Welcome to this episode of the Upwards podcast. I'm one of your hosts, Dan Hummel. I'm excited today to introduce this conversation with Brent Seals, who's the Gill professor and chair of computer science at the University of Kentucky. He's also a principal investigator for the digital restoration Initiative. And these titles should go to show that Brent is a world class scholar in computer science and digital imaging. This conversation ranged widely from Brent's training at University of Wisconsin Madison in computer science, where he got a PhD, to his work with cultural heritage artifacts and imaging them and extracting data from them, to our thoughts on science fiction, to even talking about AI. And Brent's thoughts on AI. He's been working with AI going all the way back to the 1980s.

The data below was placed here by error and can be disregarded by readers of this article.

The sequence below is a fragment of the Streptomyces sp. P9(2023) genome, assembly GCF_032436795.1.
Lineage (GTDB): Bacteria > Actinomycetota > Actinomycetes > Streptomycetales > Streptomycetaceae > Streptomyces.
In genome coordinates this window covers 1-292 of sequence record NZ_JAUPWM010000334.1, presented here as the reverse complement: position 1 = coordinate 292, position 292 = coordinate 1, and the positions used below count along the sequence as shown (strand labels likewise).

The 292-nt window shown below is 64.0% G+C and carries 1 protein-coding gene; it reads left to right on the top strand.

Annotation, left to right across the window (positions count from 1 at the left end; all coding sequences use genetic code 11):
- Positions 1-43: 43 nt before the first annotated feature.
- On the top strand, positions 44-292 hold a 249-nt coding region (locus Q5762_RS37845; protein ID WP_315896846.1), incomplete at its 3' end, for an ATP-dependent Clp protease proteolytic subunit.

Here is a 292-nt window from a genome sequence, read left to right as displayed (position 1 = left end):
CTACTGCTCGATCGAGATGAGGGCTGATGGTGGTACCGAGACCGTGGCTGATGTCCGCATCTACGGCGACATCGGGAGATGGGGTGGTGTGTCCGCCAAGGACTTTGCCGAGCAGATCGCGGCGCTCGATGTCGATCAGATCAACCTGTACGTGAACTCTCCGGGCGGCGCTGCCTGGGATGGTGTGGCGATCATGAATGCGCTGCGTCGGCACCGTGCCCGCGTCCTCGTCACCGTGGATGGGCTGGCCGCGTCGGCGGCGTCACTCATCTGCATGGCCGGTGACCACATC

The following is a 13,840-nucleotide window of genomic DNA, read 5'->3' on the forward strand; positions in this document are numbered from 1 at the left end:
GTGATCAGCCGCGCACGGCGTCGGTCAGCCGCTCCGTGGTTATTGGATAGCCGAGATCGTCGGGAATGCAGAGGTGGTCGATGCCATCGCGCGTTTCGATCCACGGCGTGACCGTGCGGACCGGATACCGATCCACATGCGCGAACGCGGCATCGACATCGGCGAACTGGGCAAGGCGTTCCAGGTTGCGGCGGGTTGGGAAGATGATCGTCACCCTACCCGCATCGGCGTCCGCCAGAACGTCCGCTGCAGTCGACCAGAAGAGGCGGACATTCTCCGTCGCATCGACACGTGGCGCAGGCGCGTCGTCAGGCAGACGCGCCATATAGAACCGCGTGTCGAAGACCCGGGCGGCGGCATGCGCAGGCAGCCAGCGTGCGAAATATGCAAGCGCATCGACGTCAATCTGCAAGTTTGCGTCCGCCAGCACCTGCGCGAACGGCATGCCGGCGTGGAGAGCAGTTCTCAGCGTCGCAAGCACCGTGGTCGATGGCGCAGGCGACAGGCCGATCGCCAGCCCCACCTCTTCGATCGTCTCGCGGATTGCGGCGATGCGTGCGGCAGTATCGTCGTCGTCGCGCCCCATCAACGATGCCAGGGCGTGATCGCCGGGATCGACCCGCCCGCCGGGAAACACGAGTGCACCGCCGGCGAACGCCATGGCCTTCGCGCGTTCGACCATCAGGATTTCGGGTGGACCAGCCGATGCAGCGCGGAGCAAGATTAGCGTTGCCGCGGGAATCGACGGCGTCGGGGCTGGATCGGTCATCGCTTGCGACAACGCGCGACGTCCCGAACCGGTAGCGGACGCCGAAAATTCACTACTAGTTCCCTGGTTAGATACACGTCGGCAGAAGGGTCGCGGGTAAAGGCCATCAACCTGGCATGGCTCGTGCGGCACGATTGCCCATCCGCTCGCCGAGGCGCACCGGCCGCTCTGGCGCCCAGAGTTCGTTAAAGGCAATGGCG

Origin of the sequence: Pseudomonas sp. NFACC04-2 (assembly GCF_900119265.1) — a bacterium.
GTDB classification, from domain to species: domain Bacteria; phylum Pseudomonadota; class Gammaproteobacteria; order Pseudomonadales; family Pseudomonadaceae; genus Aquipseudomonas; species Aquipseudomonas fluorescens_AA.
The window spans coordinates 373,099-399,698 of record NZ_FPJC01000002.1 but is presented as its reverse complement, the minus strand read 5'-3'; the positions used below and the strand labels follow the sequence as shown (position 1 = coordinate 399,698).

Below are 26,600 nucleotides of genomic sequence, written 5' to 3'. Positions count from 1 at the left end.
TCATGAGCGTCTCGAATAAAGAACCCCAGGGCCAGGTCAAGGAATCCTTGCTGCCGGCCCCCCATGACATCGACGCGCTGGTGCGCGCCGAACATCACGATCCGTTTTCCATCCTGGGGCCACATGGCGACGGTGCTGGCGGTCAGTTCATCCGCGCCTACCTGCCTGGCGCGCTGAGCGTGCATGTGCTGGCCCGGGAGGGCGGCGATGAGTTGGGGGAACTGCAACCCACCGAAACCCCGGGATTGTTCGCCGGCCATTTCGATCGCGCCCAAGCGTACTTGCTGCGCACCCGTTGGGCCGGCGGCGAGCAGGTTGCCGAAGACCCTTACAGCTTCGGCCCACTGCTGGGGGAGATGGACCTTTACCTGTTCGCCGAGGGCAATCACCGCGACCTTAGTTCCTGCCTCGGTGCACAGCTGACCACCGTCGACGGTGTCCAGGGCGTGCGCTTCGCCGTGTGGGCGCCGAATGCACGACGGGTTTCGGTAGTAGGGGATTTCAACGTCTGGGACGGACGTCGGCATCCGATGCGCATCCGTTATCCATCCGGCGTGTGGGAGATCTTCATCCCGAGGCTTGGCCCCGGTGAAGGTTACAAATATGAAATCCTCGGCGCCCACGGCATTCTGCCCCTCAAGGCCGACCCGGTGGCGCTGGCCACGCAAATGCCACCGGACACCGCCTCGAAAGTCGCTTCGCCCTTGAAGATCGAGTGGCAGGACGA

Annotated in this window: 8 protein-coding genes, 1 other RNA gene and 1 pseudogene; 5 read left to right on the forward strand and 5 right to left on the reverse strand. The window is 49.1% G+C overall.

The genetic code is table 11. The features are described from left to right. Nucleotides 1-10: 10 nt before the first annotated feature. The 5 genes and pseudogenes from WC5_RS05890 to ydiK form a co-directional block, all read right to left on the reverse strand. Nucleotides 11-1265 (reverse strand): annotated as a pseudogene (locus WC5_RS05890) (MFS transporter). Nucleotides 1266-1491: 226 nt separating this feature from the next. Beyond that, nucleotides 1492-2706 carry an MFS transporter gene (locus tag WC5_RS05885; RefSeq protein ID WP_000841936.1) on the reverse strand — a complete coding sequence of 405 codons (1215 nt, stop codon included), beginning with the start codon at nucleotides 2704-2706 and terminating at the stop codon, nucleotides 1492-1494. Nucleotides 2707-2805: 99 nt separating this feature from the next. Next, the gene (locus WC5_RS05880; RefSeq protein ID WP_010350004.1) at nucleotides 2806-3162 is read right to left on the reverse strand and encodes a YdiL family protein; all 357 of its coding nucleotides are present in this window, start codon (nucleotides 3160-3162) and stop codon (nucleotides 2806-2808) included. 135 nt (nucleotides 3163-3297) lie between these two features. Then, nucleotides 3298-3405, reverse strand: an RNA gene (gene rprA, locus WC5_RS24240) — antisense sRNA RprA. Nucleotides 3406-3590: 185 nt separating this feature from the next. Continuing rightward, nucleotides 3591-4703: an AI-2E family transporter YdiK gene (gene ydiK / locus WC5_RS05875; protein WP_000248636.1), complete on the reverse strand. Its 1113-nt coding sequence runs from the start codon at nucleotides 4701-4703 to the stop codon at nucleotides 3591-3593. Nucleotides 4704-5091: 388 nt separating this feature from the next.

Dan Hummel [00:02:07]:

So without further ado, here's my conversation with Brent Seals. Glad to be here on the podcast with Brent Seals. Welcome, Brent.

Brent Seales [00:02:17]:

Well, thank you, Dan. It's a real pleasure to be here.

Dan Hummel [00:02:19]:

So, Brent, you've been staying here in Madison for the week as sort of a guest of upper house. How's the week been going?

Brent Seales [00:02:26]:

It's been fantastic to be here and to enjoy the environment that you have and interact with the people. The staff's amazing. Great week.

Dan Hummel [00:02:33]: